begged to inform the hon. and learned Gentleman, that he was not a member of the Committee.

Mr. Ruthven

explained, that the Protestants in his part of the country generally were averse from the payment of tithes, but they did not like to take part in the plan for resisting them.

Lord Althorp

wished to say a few words with respect to the constitution of the Committee. It was very well known that prejudices existed on both sides of this question, and therefore Ministers had selected none of those who had expressed strong feelings on the one side or on the other. They had selected a Committee, the members of which they believed were well acquainted with the subject, and were most anxious to do justice impartially. If, in selecting the Committee, they had not placed on it men who were well acquainted with the present state and situation of Ireland, and who had deeply considered this question, then the appointment of the Committee would have been open to all those objections that had been made to it. But amongst the members of that Committee there were no less than seven Gentlemen who represented very large bodies of Catholic constituents. Having selected those Members, it did appear to him, that it was impossible for any one justly to say, that the Catholic interest would not be carefully and impartially attended to in the consideration of this great question. On the other hand it should be recollected, that on investigating this subject they had not merely to look to the feelings of the people of Ireland, but to the feelings of the people of England also. It was necessary to keep in view the sentiments of the Protestant population of both parts of the empire. This being the state of the case, he would ask, when the question under consideration of the Committee was one particularly ap- plying to the interests of the Protestant Church, whether great jealousy would not be excited against the settlement of that question, if Roman Catholics had been allowed to take a part in its decision? After the most serious consideration which the Government could apply to the subject, they thought that the mode best calculated for a satisfactory adjustment of the question was, to place on the Committee the names of men to whom the Roman Catholic interests could be safely confided; but not to place on it Roman Catholics, against whom Protestants might feel a degree of, perhaps improper, jealousy.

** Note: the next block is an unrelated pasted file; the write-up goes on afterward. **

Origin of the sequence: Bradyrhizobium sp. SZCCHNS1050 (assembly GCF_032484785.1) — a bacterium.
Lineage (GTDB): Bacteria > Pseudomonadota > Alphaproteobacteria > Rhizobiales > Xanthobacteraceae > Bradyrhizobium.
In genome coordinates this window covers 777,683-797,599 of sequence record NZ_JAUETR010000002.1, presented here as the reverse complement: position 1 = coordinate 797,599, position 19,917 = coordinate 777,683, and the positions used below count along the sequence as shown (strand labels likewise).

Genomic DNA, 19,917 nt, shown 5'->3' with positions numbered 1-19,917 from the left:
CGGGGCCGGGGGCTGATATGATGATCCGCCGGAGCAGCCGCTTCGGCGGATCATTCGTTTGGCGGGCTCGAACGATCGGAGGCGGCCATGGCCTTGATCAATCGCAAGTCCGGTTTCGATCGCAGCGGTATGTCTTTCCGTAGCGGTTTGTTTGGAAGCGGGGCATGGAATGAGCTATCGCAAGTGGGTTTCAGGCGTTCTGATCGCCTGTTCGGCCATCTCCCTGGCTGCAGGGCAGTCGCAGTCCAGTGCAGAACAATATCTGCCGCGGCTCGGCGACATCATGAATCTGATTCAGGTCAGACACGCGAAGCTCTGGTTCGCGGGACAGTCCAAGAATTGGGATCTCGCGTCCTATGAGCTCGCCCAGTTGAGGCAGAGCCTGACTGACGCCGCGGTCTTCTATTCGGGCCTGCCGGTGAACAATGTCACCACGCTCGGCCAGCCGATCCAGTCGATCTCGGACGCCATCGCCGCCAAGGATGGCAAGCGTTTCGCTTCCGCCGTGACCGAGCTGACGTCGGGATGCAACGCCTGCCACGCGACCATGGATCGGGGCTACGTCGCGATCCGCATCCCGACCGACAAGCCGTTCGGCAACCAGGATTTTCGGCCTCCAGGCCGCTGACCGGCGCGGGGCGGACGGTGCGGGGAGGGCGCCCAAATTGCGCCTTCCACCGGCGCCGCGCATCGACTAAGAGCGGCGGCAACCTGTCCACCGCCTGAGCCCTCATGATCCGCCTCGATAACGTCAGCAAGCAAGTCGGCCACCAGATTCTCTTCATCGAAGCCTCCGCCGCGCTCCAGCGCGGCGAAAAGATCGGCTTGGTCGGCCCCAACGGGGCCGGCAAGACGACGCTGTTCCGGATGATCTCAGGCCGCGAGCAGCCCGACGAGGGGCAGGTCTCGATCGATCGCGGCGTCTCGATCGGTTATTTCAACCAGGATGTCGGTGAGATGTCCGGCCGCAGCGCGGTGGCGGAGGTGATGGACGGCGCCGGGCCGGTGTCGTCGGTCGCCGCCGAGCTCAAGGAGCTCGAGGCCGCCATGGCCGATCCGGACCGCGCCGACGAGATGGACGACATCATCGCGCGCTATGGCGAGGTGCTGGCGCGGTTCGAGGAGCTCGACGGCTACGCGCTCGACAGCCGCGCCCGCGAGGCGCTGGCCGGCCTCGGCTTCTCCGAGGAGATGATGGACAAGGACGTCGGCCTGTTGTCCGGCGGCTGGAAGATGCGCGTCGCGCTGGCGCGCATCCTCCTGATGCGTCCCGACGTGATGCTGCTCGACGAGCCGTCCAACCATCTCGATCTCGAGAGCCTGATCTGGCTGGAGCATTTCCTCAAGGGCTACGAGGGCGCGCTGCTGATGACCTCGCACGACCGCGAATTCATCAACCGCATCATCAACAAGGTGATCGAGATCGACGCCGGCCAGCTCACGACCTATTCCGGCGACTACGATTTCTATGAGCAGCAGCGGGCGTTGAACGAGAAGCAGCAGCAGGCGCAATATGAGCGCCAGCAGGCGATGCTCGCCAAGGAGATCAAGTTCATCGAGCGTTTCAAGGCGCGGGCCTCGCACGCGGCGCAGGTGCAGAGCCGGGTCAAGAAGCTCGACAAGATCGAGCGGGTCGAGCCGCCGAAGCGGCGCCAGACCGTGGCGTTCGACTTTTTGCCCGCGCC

Mr. Cresset Pelham

said, he had waited in the expectation that some other person would have placed the question before the House in one particular point of view, but as no one else had done it he conceived it to be his duty. He had always understood it as a declared and received principle of the bill which admitted Roman Catholics to sit in that House, that they should never interfere with questions relating to the Protestant Church. In the most friendly and charitable spirit he cautioned Gentlemen against violating that principle of the compact if they wished it to be held sacred.